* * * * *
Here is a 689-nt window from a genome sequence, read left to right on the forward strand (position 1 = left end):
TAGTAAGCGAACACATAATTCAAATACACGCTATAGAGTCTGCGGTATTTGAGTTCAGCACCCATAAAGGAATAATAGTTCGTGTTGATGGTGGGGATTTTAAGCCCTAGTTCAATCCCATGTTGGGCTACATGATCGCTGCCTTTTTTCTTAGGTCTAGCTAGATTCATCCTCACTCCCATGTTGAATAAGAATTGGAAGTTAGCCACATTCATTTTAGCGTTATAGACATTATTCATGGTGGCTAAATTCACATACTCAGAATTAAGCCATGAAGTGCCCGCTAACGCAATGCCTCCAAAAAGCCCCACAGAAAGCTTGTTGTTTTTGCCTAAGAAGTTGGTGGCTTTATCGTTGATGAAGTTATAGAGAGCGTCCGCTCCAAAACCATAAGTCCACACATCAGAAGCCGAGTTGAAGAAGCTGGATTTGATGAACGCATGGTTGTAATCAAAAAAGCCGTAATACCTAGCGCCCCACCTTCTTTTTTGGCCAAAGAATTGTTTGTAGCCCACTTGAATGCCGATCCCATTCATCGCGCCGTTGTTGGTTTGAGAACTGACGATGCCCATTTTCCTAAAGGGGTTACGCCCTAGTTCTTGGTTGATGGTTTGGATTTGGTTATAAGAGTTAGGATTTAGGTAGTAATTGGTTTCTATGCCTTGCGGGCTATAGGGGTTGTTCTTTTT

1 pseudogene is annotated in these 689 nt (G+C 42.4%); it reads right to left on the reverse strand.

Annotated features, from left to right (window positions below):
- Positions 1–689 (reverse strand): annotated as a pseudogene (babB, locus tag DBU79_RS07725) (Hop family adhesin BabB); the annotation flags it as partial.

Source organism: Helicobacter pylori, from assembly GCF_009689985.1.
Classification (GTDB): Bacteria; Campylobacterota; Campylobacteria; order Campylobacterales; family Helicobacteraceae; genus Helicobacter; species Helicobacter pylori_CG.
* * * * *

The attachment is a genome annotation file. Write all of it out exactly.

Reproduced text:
Here is a 689-nt window from a genome sequence, read left to right on the forward strand (position 1 = left end):
TAGTAAGCGAACACATAATTCAAATACACGCTATAGAGTCTGCGGTATTTGAGTTCAGCACCCATAAAGGAATAATAGTTCGTGTTGATGGTGGGGATTTTAAGCCCTAGTTCAATCCCATGTTGGGCTACATGATCGCTGCCTTTTTTCTTAGGTCTAGCTAGATTCATCCTCACTCCCATGTTGAATAAGAATTGGAAGTTAGCCACATTCATTTTAGCGTTATAGACATTATTCATGGTGGCTAAATTCACATACTCAGAATTAAGCCATGAAGTGCCCGCTAACGCAATGCCTCCAAAAAGCCCCACAGAAAGCTTGTTGTTTTTGCCTAAGAAGTTGGTGGCTTTATCGTTGATGAAGTTATAGAGAGCGTCCGCTCCAAAACCATAAGTCCACACATCAGAAGCCGAGTTGAAGAAGCTGGATTTGATGAACGCATGGTTGTAATCAAAAAAGCCGTAATACCTAGCGCCCCACCTTCTTTTTTGGCCAAAGAATTGTTTGTAGCCCACTTGAATGCCGATCCCATTCATCGCGCCGTTGTTGGTTTGAGAACTGACGATGCCCATTTTCCTAAAGGGGTTACGCCCTAGTTCTTGGTTGATGGTTTGGATTTGGTTATAAGAGTTAGGATTTAGGTAGTAATTGGTTTCTATGCCTTGCGGGCTATAGGGGTTGTTCTTTTT

1 pseudogene is annotated in these 689 nt (G+C 42.4%); it reads right to left on the reverse strand.

Annotated features, from left to right (window positions below):
- Positions 1–689 (reverse strand): annotated as a pseudogene (babB, locus tag DBU79_RS07725) (Hop family adhesin BabB); the annotation flags it as partial.

Source organism: Helicobacter pylori, from assembly GCF_009689985.1.
Classification (GTDB): Bacteria; Campylobacterota; Campylobacteria; order Campylobacterales; family Helicobacteraceae; genus Helicobacter; species Helicobacter pylori_CG.